Kansas' Charlie Weis calls Jayhawks 'pile of crap' as part of recruiting pitch

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DALLAS – Charlie Weis, whether you like it or not, is a straight shooter. No matter the topic, even and especially his football team, he won’t sugarcoat anything.

“We were 1-11 and picked by everybody to finish last in the league,” the Kansas head coach said. “If I were you, I’d pick us in the same spot. We’ve given you no evidence or no reason to be picked anywhere other than that.”

While maintaining that his expectations for the Jayhawks are higher than most people’s expectations for them, Weis had yet to provide his most candid comments. They came after being asked a general question about his recruiting sales pitch.

“There’s no one that wants to not play,” Weis said. “I said, ‘Have you looked at that pile of crap out there? Have you taken a look at that? So if you don’t think you can play here, where do you think you can play? It’s a pretty simple approach. And that’s not a sales pitch. That’s practical. You’ve seen it, right? Unfortunately so have I.”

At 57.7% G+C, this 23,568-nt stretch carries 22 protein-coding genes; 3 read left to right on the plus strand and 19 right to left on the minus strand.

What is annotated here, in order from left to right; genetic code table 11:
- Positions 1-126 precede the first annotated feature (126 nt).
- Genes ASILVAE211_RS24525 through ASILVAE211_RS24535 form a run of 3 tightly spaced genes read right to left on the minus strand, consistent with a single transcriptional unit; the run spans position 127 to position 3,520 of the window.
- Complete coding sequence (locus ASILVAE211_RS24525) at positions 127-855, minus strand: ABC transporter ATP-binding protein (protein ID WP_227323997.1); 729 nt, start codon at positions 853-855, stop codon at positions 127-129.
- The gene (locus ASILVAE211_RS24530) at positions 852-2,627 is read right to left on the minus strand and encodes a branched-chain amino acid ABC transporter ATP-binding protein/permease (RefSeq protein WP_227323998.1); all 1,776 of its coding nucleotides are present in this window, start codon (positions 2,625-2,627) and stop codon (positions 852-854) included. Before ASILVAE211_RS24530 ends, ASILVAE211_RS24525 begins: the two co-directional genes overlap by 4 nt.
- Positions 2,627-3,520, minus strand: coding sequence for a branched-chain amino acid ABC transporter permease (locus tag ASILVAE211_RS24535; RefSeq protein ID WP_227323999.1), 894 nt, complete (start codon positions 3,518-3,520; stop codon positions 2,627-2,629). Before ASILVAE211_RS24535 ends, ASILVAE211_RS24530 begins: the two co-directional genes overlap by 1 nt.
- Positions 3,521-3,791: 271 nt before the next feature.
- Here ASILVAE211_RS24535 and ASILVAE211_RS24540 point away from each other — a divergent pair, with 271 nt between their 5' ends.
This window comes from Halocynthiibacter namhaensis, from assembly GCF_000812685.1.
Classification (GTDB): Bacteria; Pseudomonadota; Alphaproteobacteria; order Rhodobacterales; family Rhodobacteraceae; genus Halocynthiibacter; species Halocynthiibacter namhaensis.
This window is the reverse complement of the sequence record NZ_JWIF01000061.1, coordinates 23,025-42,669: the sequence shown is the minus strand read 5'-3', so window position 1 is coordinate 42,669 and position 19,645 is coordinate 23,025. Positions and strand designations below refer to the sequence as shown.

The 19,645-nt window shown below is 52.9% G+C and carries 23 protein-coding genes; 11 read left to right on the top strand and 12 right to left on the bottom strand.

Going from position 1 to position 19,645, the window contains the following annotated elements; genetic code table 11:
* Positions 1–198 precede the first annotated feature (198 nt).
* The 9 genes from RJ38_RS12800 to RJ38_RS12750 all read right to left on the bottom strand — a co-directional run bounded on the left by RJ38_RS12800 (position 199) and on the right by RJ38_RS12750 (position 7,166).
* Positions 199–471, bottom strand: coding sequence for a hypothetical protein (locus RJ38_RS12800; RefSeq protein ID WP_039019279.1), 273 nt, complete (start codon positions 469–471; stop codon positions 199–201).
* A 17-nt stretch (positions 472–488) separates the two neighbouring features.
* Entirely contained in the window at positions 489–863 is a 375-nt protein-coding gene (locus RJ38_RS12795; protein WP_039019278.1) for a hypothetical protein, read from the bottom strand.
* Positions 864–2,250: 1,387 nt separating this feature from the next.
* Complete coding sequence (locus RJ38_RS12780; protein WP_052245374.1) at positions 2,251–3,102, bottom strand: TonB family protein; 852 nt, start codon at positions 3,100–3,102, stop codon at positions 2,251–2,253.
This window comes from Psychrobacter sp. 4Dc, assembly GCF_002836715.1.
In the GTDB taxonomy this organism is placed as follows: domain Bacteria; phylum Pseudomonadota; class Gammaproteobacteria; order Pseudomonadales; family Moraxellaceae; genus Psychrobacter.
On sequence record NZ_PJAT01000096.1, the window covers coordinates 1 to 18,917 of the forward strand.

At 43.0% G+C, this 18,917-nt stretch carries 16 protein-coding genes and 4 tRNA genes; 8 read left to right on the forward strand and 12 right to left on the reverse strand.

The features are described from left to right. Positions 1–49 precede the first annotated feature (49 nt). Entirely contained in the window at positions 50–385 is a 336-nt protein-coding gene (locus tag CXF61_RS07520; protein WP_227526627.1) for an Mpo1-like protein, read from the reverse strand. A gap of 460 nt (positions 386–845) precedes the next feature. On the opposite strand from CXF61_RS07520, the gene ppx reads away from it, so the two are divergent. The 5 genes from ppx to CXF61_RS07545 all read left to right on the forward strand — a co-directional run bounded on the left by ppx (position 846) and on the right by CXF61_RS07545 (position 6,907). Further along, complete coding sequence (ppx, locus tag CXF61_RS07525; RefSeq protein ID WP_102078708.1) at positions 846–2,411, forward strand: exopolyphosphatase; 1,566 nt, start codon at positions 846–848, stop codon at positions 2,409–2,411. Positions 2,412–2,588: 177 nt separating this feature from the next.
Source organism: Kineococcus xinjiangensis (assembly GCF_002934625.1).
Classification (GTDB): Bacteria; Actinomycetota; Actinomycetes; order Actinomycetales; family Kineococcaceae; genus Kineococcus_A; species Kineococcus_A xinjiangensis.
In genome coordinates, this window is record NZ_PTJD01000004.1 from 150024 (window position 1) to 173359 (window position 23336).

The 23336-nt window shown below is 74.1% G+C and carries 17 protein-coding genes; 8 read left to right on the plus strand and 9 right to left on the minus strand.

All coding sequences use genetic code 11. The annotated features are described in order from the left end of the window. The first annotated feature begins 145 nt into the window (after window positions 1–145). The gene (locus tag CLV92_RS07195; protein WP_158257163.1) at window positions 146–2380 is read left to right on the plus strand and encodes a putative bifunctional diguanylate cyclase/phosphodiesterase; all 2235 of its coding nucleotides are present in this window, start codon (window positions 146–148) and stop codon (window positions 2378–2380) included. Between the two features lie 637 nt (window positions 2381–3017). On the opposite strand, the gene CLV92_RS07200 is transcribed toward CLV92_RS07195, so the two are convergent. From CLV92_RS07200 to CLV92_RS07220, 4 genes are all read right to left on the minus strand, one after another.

Since quarterback Todd Reesing and former coach Mark Mangino led Kansas to an Orange Bowl victory in 2007, the Kansas program has been in steady decline, going from 12 wins that season to an 8-5 mark in 2008, 5-7 in 2009, 3-9 in 2010, 2-10 in 2011 and 1-11 in 2012.

“I’m a very straightforward person and these players either really like you or they can’t stand you. It’s one or the other,” Weis said. “I told our players and told our coaching staff that, until they start winning some games in the conference. That’s just the way it’s going to be.”

The majority of the 24 players that signed to play with Kansas this year are junior college transfers, including defensive back Cassius Sendish, who was one of the three players representing the Jayhawks at Big 12 Media Days this week. The group of junior college transfers are expected to contribute early and often this year.

“I took a team that already wasn’t very good and I made them worse,” Weis said. “You go through a transition coming in and you dismiss 29 scholarship players, which I did for a variety of off-the-field issues – not one of those players did I get rid of because they weren’t any good.”